Background: Preexisting chronic autoimmune thyroiditis is the only known risk factor for thyroid lymphomas, a rare variant of thyroid cancer. Here, we describe a male patient with previously undiagnosed Hashimotos thyroiditis who presented with severe airway compromise due to a thyroid lymphoma.
Case report: 60 y/o, former smoker, presented with 2 month neck fullness and dyspnea that awakened him throughout the night due to malpositioning of his neck. He had no other symptoms. A neck and head CT demonstrated a thyroid goiter, with each thyroid lobe measuring 11.0 cm×4.0 cm with mass effect on the airway, hypopharynx, and esophagus. The patient was emergently intubated for airway protection. Thyroid studies were significant for subclinical hypothyroidism (TSH of 9.7 uIU/ml and fT4 of 0.85 ng/dl) with positive anti-tPO antibodies (2030 uIU/ml) consistent with Hashimotos thyroiditis. Thyroid ultrasound showed diffuse heterogeneous texture and biopsy showed plasmacytoid cells and lymphoplasmacytic infiltrate involving fibrous tissue. Flow cytometry confirmed a B- cell lymphoma with plasmacytic differentiation. The patient was started on chemoradiation.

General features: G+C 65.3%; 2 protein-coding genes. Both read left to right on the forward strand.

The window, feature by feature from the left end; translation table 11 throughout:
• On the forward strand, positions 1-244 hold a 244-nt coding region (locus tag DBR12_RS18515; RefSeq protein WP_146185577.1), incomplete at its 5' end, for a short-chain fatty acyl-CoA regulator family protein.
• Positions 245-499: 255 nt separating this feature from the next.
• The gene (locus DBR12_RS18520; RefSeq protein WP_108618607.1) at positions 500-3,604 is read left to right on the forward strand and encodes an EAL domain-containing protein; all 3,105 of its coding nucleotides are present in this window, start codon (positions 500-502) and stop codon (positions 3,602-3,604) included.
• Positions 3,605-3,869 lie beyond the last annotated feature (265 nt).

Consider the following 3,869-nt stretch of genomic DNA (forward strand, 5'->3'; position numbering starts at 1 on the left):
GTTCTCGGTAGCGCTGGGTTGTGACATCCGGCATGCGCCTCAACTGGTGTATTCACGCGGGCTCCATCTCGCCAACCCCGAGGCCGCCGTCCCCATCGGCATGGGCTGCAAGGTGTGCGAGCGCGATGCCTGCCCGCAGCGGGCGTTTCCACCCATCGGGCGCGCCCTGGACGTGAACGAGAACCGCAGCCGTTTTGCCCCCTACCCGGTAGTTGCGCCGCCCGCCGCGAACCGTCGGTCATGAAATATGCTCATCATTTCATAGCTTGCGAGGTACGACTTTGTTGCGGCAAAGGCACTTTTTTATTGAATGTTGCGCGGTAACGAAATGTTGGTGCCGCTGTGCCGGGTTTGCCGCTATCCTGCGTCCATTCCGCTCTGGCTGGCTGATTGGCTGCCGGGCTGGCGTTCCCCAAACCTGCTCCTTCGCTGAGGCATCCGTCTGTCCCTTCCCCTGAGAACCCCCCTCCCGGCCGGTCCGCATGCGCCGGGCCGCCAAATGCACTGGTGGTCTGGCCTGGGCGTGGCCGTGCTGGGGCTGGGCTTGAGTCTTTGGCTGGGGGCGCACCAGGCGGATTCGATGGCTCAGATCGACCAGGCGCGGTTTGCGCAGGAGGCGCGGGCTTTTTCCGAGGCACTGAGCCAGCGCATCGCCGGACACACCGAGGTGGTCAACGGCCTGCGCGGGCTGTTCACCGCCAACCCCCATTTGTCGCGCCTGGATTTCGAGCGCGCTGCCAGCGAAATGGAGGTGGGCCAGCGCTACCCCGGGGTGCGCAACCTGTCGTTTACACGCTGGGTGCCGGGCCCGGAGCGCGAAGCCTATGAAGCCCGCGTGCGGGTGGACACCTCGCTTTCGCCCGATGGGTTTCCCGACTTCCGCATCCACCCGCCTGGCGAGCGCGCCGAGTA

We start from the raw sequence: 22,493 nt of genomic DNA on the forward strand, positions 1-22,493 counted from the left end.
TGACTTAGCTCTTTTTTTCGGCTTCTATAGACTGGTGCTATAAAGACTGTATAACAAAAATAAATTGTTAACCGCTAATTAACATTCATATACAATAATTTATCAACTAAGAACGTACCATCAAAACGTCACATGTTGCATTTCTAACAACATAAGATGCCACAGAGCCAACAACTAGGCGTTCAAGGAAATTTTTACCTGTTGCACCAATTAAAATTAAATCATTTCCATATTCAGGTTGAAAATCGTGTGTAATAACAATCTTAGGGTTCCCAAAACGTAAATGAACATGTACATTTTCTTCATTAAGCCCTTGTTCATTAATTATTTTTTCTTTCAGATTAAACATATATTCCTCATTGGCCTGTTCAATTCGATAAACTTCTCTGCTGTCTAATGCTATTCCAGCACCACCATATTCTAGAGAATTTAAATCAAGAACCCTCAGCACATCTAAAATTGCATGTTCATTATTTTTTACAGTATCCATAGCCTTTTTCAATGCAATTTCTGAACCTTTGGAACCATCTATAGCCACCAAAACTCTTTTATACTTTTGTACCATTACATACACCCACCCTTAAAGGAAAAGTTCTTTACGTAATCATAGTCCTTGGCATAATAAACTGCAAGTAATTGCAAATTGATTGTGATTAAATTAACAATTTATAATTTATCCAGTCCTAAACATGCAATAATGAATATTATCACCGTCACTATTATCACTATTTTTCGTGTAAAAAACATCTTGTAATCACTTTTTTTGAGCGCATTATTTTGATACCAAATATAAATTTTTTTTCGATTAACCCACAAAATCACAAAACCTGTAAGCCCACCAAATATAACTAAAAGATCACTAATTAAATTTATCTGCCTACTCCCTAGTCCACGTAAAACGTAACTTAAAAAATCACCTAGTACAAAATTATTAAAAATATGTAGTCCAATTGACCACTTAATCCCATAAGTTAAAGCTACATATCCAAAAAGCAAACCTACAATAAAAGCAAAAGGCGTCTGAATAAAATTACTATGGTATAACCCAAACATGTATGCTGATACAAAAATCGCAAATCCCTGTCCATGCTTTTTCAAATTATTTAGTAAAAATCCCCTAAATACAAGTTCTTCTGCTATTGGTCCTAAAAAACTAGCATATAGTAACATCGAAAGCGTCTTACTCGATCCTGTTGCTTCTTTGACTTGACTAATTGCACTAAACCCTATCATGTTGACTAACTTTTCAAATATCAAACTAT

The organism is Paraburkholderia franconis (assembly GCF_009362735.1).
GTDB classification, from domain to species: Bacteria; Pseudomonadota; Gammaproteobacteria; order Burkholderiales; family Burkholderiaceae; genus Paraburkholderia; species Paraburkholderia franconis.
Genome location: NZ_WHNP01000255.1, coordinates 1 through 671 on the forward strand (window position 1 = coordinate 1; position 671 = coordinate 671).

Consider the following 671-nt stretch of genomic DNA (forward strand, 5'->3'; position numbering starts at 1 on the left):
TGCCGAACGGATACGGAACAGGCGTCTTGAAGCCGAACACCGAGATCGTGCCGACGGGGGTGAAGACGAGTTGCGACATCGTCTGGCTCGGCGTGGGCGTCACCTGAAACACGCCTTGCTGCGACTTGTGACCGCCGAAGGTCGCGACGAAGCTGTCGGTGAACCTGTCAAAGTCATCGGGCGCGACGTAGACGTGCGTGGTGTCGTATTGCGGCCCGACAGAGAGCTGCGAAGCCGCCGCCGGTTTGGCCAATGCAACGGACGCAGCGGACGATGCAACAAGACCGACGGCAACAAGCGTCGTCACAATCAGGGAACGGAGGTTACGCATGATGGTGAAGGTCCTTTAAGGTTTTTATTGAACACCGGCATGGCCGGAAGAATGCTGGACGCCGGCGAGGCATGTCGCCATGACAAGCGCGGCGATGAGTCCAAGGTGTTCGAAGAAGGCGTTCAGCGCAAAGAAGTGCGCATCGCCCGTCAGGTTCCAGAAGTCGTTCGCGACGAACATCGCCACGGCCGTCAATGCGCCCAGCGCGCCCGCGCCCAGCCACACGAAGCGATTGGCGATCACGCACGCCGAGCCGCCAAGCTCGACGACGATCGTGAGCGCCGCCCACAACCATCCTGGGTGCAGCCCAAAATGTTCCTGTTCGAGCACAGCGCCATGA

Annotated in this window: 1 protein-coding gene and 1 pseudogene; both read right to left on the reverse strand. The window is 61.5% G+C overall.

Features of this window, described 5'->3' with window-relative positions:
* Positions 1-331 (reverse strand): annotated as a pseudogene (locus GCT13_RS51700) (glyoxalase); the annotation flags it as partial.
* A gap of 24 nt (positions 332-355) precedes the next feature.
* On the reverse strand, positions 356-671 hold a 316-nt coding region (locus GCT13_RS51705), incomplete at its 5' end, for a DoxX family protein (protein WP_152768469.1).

Conclusions: Severe airway compromise may occur in up to 25% of patients with thyroid lymphoma. Given the dramatic clinical presentation of rapid growth and airway compromise, the clinical impulse is to treat surgically with a total thyroidectomy. However, the differential diagnosis of a rapidly growing goiter includes lymphoma, which can be quickly diagnosed with a core biopsy and flow cytometry. Such lymphomas respond quickly to the combination of chemotherapy (with steroid component) and local radiation, potentially obviating the need for tracheotomy.